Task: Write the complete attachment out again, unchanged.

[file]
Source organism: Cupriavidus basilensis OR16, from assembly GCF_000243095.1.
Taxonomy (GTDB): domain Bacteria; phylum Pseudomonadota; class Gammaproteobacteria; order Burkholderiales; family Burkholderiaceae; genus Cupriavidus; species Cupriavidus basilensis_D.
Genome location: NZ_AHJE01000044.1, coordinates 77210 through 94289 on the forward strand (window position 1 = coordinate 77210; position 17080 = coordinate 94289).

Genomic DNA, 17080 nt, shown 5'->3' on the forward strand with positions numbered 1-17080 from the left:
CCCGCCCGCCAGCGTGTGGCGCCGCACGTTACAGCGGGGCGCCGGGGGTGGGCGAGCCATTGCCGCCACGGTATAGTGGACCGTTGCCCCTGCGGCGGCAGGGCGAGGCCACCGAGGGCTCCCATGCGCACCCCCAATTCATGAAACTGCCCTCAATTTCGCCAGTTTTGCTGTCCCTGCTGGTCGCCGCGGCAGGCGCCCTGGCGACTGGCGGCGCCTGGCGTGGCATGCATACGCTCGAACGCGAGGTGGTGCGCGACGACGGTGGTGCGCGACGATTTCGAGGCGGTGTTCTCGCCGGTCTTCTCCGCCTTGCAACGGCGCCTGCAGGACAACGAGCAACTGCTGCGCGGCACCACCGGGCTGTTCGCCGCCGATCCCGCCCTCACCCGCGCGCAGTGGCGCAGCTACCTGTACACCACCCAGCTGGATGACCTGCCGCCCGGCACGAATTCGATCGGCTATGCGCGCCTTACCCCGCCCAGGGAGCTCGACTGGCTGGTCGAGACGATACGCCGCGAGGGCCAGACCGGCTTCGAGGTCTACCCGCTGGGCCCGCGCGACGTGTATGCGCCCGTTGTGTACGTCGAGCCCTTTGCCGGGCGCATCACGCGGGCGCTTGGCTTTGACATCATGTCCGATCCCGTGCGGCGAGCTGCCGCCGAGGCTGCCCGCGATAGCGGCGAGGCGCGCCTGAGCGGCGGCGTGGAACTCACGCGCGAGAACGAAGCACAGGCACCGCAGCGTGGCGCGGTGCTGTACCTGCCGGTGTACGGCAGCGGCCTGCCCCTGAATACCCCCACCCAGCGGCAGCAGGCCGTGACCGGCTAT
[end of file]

Source organism: Cupriavidus basilensis OR16, from assembly GCF_000243095.1.
Taxonomy (GTDB): domain Bacteria; phylum Pseudomonadota; class Gammaproteobacteria; order Burkholderiales; family Burkholderiaceae; genus Cupriavidus; species Cupriavidus basilensis_D.
Genome location: NZ_AHJE01000044.1, coordinates 77210 through 94289 on the forward strand (window position 1 = coordinate 77210; position 17080 = coordinate 94289).

Genomic DNA, 17080 nt, shown 5'->3' on the forward strand with positions numbered 1-17080 from the left:
CCCGCCCGCCAGCGTGTGGCGCCGCACGTTACAGCGGGGCGCCGGGGGTGGGCGAGCCATTGCCGCCACGGTATAGTGGACCGTTGCCCCTGCGGCGGCAGGGCGAGGCCACCGAGGGCTCCCATGCGCACCCCCAATTCATGAAACTGCCCTCAATTTCGCCAGTTTTGCTGTCCCTGCTGGTCGCCGCGGCAGGCGCCCTGGCGACTGGCGGCGCCTGGCGTGGCATGCATACGCTCGAACGCGAGGTGGTGCGCGACGACGGTGGTGCGCGACGATTTCGAGGCGGTGTTCTCGCCGGTCTTCTCCGCCTTGCAACGGCGCCTGCAGGACAACGAGCAACTGCTGCGCGGCACCACCGGGCTGTTCGCCGCCGATCCCGCCCTCACCCGCGCGCAGTGGCGCAGCTACCTGTACACCACCCAGCTGGATGACCTGCCGCCCGGCACGAATTCGATCGGCTATGCGCGCCTTACCCCGCCCAGGGAGCTCGACTGGCTGGTCGAGACGATACGCCGCGAGGGCCAGACCGGCTTCGAGGTCTACCCGCTGGGCCCGCGCGACGTGTATGCGCCCGTTGTGTACGTCGAGCCCTTTGCCGGGCGCATCACGCGGGCGCTTGGCTTTGACATCATGTCCGATCCCGTGCGGCGAGCTGCCGCCGAGGCTGCCCGCGATAGCGGCGAGGCGCGCCTGAGCGGCGGCGTGGAACTCACGCGCGAGAACGAAGCACAGGCACCGCAGCGTGGCGCGGTGCTGTACCTGCCGGTGTACGGCAGCGGCCTGCCCCTGAATACCCCCACCCAGCGGCAGCAGGCCGTGACCGGCTAT